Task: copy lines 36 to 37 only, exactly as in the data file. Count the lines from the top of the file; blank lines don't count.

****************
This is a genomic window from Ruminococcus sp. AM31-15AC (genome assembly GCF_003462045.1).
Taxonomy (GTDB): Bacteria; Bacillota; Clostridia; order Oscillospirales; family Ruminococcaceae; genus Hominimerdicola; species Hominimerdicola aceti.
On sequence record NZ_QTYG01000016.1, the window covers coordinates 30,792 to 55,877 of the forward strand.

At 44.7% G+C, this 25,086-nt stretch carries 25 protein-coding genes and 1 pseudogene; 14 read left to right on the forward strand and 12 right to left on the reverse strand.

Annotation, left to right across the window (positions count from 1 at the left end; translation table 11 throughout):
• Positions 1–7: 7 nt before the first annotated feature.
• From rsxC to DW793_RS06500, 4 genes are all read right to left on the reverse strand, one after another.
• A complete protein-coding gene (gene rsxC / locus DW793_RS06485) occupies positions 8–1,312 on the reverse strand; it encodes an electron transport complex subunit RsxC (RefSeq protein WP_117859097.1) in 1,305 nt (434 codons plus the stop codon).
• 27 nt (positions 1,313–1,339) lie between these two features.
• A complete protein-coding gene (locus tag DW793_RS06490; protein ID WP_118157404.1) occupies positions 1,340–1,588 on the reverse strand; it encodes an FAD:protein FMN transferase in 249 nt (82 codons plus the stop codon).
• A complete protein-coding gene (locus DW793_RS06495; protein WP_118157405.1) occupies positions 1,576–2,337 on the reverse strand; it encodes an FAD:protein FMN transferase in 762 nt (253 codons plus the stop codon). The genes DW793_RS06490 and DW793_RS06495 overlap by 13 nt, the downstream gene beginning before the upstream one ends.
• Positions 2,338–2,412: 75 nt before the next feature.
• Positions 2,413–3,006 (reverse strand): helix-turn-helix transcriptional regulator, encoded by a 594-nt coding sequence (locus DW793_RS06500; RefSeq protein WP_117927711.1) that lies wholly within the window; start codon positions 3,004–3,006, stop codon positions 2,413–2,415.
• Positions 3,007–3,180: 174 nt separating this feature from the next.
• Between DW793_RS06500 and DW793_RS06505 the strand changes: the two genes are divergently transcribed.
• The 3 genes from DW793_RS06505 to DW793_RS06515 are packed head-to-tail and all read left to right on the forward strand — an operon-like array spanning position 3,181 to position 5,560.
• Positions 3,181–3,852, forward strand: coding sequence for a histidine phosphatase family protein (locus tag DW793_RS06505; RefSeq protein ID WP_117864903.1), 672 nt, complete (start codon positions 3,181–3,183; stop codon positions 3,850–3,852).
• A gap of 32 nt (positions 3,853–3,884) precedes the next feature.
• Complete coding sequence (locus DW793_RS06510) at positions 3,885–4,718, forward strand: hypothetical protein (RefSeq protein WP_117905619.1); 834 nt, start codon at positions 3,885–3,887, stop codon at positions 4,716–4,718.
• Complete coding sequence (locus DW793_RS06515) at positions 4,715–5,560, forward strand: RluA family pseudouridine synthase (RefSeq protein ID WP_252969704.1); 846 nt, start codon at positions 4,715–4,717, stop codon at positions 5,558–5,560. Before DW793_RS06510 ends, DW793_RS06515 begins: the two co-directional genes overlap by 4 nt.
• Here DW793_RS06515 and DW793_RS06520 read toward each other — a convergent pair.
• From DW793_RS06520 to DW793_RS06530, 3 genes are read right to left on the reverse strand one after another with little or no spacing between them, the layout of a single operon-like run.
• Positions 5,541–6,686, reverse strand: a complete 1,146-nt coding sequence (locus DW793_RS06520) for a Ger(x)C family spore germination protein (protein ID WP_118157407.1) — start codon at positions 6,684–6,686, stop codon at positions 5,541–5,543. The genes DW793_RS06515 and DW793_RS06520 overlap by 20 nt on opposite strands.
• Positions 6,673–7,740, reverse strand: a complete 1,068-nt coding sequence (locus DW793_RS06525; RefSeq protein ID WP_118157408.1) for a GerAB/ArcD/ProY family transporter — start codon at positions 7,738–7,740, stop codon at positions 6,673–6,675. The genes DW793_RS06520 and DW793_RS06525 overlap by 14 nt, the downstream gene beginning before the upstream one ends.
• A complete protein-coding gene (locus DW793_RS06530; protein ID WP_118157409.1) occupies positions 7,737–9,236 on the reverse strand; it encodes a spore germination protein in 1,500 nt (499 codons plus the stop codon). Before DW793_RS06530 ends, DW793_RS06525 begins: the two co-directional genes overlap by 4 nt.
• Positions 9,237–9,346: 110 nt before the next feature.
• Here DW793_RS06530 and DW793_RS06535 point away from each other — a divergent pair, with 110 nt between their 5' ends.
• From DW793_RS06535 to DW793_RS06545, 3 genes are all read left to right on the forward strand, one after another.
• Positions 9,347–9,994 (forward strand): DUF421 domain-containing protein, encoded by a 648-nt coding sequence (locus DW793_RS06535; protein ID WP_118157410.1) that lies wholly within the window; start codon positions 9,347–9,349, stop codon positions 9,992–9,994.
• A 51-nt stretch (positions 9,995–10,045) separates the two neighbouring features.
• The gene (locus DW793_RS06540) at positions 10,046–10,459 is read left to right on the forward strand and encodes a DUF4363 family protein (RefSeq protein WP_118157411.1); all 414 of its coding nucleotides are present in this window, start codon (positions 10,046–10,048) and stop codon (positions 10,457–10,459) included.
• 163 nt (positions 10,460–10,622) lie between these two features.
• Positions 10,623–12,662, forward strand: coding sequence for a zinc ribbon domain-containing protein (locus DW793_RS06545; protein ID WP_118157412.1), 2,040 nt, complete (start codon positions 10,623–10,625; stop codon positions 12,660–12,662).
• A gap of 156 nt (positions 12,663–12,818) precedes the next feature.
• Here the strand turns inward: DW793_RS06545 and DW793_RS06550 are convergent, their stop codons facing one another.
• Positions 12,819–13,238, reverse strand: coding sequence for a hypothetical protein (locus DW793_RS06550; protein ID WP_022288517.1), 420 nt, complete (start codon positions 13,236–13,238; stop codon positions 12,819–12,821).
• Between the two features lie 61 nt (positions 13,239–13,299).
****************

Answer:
• Positions 12,819–13,238, reverse strand: coding sequence for a hypothetical protein (locus DW793_RS06550; protein ID WP_022288517.1), 420 nt, complete (start codon positions 13,236–13,238; stop codon positions 12,819–12,821).
• Between the two features lie 61 nt (positions 13,239–13,299).